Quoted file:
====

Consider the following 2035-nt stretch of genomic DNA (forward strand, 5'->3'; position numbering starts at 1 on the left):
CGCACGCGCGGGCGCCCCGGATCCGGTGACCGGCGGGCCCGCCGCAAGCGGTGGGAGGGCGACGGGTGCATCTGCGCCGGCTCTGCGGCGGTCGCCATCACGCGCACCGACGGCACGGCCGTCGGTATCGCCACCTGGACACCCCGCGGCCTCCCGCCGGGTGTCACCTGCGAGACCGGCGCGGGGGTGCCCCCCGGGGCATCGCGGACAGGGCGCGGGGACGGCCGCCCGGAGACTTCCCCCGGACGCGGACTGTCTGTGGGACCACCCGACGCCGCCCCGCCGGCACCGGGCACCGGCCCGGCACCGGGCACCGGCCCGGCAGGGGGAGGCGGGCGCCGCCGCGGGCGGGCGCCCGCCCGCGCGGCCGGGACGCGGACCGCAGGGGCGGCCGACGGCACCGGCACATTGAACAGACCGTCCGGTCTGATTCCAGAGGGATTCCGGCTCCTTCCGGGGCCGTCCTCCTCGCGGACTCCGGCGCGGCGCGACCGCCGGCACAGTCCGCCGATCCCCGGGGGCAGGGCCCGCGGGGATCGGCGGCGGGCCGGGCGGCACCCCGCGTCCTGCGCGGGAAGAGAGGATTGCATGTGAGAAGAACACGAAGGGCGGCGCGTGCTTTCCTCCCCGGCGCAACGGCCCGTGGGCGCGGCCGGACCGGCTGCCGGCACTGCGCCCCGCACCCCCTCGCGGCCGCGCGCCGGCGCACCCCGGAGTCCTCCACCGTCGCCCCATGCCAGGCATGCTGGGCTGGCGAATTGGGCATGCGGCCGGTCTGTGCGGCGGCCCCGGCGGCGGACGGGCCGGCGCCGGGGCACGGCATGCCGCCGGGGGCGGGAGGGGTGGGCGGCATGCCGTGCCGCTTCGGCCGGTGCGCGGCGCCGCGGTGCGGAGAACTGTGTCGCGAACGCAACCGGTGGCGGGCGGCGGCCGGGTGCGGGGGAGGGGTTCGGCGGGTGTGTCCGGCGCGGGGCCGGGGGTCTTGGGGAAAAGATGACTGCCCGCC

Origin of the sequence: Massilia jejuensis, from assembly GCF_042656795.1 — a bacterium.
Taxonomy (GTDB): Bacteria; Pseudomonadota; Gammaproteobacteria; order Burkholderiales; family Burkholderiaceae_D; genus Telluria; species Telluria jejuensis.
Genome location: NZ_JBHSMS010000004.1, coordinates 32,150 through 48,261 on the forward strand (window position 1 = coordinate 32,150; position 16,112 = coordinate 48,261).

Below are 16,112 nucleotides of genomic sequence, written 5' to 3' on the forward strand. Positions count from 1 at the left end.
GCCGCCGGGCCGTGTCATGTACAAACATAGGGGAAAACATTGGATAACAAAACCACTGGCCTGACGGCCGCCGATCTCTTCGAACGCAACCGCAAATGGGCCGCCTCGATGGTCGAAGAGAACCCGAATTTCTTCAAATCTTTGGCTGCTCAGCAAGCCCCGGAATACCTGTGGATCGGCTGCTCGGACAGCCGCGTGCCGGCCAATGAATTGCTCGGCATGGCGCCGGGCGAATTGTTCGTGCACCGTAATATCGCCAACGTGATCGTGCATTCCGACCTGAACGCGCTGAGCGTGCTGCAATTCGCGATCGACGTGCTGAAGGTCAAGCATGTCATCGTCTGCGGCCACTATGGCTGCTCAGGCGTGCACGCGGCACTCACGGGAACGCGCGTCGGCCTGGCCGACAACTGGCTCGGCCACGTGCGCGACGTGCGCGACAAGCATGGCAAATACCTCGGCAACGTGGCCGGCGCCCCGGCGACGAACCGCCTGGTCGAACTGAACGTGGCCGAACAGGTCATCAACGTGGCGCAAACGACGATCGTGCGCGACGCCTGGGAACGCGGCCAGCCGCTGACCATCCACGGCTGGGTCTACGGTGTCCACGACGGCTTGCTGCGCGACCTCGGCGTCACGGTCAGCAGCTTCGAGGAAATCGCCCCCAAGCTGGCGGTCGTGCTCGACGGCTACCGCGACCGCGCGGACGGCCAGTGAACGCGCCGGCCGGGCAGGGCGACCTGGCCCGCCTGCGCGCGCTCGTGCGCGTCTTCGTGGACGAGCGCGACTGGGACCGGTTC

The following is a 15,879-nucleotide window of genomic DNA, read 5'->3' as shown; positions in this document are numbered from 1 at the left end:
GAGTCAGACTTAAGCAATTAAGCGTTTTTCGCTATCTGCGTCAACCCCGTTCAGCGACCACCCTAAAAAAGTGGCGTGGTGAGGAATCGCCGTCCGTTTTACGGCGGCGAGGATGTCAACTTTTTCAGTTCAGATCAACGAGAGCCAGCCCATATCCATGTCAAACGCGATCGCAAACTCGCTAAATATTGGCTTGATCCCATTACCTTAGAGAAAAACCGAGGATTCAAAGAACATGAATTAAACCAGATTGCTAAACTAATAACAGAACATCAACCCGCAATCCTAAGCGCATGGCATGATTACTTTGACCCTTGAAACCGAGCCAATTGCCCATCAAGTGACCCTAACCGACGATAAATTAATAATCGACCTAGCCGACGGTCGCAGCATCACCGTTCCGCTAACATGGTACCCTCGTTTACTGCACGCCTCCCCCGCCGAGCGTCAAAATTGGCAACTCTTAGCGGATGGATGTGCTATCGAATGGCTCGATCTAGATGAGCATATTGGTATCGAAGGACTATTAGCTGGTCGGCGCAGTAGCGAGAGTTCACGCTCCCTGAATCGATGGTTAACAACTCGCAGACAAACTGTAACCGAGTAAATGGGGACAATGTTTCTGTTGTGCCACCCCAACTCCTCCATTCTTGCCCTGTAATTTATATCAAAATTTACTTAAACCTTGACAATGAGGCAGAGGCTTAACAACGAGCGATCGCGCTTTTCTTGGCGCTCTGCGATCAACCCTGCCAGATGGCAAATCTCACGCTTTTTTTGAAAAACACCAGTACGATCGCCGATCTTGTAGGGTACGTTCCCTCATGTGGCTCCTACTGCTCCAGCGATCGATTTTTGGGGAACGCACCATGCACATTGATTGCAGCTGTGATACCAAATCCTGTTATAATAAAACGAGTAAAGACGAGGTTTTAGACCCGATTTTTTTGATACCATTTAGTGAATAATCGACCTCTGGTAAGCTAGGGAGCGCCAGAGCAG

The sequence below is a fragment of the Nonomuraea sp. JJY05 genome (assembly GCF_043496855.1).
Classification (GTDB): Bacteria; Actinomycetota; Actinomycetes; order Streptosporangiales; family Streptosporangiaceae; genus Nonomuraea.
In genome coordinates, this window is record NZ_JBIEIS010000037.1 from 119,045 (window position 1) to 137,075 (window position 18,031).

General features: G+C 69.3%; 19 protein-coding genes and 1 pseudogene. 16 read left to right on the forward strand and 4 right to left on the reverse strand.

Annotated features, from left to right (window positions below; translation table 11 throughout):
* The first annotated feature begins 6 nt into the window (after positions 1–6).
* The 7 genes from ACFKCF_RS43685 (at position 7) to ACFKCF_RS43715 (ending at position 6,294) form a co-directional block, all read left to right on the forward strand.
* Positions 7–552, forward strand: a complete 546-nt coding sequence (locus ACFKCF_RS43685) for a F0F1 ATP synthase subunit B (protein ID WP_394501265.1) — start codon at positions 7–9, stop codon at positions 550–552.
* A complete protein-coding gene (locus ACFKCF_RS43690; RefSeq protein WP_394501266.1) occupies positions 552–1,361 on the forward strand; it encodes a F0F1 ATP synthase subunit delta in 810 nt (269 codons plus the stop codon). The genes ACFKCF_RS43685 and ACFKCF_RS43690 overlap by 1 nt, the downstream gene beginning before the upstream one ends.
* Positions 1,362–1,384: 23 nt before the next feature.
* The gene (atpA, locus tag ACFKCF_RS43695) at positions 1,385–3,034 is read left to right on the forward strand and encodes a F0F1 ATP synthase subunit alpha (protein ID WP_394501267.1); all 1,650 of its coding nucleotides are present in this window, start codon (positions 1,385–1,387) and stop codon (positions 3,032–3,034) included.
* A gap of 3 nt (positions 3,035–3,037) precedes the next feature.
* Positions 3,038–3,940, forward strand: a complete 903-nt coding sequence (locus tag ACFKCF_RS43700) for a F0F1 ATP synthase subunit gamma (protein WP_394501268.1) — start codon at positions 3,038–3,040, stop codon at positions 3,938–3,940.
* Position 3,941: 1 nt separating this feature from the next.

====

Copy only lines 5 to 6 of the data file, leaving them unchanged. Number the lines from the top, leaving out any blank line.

Genome location: NZ_JBHSMS010000004.1, coordinates 32,150 through 48,261 on the forward strand (window position 1 = coordinate 32,150; position 16,112 = coordinate 48,261).

Below are 16,112 nucleotides of genomic sequence, written 5' to 3' on the forward strand. Positions count from 1 at the left end.